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Re: [GNUnet-developers] more efficient sharing of similar data

From: Martin Uecker
Subject: Re: [GNUnet-developers] more efficient sharing of similar data
Date: Sun, 18 Aug 2002 16:03:08 +0200
User-agent: Mutt/1.4i

Hi gnunetters!

On Sat, Aug 17, 2002 at 03:33:17PM -0500, Christian Grothoff wrote:
> On Saturday 17 August 2002 06:25 am, Martin Uecker wrote:
> > In the preprocessing case each place where the rolling checksum
> > hits the magic value would be moved to a 1k boundary. This scheme
> > would work without modifying one line of code in gnunet.
> I kind of doubt that - if we take on-demand encoding into consideration 
> (where 
> GNUnet receives a request and then looks at 1k of the (unmodified) file in 
> plaintext on the drive and sends back the reply).

Yes. They file must be modified (preprocessed) in this case.

> > Integrating it into the client has the advantage that the user
> > can serve unmodified files (this is an argument for putting ECC
> > into the client to). But the index where the hashes are stored
> > must be extended with information where each block starts.
> > (10 bits of additional information for each 1k block)
> You can have 10 bits, and only 10 bits:       :-) 

I might have two bits left! ;-)


> The last 10 bits in 'fileOffset' are currently always 0 (1k alignment!). 

Yes, the blocks would just not be aligned anymore.

> > > | Also I'm not sure how tightly you can fit all blocks into the 1k
> > > | scheme (which would of course be best since you gain anonymity if all
> > > | blocks are truely uniform in size).
> >
> > Yes, this is critical for efficiency too.
> >
> > I have to think about the idea some more but I will provide
> > patches to play with next month.
> Well, I hope you'll give us a pile of documentation / descriptions with them, 
> because this sounds like it's going to be *very* complicated (but promising,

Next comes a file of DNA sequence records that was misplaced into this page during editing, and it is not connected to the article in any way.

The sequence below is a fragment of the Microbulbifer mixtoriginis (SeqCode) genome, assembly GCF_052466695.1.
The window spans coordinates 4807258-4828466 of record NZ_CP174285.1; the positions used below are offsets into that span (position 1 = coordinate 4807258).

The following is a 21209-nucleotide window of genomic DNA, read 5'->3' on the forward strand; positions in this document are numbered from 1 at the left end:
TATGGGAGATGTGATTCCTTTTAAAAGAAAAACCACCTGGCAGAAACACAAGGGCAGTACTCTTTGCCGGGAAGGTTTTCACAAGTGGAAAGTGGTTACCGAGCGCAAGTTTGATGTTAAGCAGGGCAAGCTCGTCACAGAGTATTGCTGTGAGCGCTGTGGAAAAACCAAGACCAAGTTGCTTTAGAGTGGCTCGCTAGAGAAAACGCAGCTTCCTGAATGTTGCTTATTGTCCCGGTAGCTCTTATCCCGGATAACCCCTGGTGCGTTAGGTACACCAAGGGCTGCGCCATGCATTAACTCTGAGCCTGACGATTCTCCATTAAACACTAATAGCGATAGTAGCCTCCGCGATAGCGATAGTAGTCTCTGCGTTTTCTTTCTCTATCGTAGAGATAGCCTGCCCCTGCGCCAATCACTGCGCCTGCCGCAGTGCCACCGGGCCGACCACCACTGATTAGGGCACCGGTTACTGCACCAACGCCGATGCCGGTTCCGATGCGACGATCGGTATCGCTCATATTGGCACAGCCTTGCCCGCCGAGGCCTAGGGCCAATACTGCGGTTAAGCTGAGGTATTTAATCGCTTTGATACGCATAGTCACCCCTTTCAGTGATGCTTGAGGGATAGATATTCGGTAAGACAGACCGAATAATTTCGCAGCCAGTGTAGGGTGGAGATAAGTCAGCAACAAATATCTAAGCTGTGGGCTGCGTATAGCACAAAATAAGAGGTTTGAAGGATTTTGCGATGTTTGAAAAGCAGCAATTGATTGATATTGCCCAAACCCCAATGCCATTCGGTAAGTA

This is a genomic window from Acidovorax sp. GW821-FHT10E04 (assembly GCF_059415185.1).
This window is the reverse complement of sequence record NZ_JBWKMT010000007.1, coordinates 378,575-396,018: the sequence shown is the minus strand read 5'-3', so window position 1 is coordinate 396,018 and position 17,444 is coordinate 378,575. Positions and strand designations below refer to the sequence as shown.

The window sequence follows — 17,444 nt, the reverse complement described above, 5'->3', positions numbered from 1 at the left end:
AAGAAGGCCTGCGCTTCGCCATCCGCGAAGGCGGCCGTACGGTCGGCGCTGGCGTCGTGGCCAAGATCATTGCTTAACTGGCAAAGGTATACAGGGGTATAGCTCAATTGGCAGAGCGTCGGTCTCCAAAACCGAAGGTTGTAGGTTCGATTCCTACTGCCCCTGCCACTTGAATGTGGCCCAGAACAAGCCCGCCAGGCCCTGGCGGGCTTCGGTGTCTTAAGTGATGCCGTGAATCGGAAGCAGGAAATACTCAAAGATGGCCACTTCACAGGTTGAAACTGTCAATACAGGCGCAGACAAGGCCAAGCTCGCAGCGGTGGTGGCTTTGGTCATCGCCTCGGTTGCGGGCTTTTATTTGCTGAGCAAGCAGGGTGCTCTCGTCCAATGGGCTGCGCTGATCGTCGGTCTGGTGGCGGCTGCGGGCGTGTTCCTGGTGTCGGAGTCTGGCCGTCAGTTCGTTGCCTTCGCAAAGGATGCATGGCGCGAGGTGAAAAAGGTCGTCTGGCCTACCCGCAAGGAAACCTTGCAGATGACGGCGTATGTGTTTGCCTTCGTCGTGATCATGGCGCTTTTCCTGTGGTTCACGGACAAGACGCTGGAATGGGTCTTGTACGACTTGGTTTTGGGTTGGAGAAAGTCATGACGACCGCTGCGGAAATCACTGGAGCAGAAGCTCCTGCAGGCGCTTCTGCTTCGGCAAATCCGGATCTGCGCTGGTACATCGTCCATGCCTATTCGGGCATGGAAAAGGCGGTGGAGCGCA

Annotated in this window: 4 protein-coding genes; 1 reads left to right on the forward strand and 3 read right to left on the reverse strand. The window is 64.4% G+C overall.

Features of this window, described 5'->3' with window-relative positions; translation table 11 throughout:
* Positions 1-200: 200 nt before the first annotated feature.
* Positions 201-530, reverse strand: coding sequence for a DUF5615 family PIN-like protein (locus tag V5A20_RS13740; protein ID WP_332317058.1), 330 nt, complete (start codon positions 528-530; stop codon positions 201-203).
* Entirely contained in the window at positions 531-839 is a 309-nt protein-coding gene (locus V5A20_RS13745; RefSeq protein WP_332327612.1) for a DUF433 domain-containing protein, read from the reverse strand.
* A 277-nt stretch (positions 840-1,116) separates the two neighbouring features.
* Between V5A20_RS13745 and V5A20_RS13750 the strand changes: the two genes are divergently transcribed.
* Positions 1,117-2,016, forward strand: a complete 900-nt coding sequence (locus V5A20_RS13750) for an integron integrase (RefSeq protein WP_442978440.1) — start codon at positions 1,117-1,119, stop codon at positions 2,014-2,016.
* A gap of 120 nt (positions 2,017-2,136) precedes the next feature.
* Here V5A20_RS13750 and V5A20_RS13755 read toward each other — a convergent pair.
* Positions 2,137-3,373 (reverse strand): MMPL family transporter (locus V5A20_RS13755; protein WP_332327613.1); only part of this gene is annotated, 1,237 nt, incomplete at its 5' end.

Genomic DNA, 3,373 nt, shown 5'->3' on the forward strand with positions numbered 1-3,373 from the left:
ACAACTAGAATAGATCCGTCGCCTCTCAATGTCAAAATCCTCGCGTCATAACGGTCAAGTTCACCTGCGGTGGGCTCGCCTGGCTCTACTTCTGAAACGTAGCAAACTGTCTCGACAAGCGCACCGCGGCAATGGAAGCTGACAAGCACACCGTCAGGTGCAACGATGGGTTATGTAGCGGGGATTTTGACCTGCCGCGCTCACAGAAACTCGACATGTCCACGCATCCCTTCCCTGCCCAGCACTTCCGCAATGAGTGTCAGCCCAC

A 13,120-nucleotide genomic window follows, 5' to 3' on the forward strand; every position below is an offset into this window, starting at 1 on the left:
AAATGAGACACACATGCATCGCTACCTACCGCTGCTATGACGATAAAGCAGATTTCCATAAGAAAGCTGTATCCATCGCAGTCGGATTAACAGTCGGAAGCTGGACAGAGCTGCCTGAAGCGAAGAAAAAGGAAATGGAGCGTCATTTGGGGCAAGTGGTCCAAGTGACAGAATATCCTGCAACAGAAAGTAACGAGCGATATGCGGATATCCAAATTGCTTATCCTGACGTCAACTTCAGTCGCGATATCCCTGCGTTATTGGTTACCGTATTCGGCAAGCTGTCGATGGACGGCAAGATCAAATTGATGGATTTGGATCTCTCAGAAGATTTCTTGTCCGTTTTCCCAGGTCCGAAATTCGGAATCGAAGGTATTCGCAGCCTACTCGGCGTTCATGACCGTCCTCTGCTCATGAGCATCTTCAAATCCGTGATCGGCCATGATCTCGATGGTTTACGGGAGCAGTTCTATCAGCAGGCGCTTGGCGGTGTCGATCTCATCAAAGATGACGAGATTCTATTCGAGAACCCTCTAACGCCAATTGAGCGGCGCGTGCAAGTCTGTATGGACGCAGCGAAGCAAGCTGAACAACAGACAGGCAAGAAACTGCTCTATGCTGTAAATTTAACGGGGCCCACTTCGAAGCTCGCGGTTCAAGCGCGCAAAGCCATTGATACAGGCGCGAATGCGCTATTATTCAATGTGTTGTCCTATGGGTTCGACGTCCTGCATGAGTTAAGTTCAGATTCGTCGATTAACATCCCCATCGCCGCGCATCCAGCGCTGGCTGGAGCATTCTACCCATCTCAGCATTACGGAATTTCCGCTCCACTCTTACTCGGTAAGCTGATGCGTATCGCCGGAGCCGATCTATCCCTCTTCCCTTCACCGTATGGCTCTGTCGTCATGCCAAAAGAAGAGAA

> nevertheless, could solve one of the problems that we had with our 
> tree-encoding which was that inserting a single character at the beginning 
> would make the entire thing look totally different). So I'm looking forward 
> to this.

The idea is very simple! Look at this (stupid) implementation.
Algorithm and constants are choosen without much thought.

For on-demand loading I would suggest to use overlapping blocks
of constant size 1024 instead of padding.

Note that we can reconstruct the file only sequencially. For
random access the downloader needs to know how much each block
is moved before downloading the file. (this is one byte per

#include <stdio.h>
#include <stdbool.h>

#define CONTEXT         99
#define ALIGN           1024
#define MAX_PAD         256
#define MAGIC           ALIGN

int main(int argc, const char* argv[])
        int c;
        unsigned int inpos = 0;
        unsigned int outpos = 0;
        unsigned int sum = 0;
        unsigned char rol_buf[CONTEXT];
        bool in = true;

        if ((2 == argc) && (0 == strcmp(argv[1], "-d")))
                in = false;
        memset(&rol_buf, 0, CONTEXT);
        while (EOF != (c = getchar()))

                sum -= rol_buf[inpos % CONTEXT];
                rol_buf[inpos % CONTEXT] = (unsigned char)c;
                sum += (unsigned char)c;

                if (0 == sum % MAGIC) {
                        int space = ALIGN - ((outpos + ALIGN - 1) % ALIGN) + 1;

                        if (space < MAX_PAD) {

                                outpos += space;

                                while (space--) // FIXME: error checking
                                        (true == in) ? putchar('.') : getchar();

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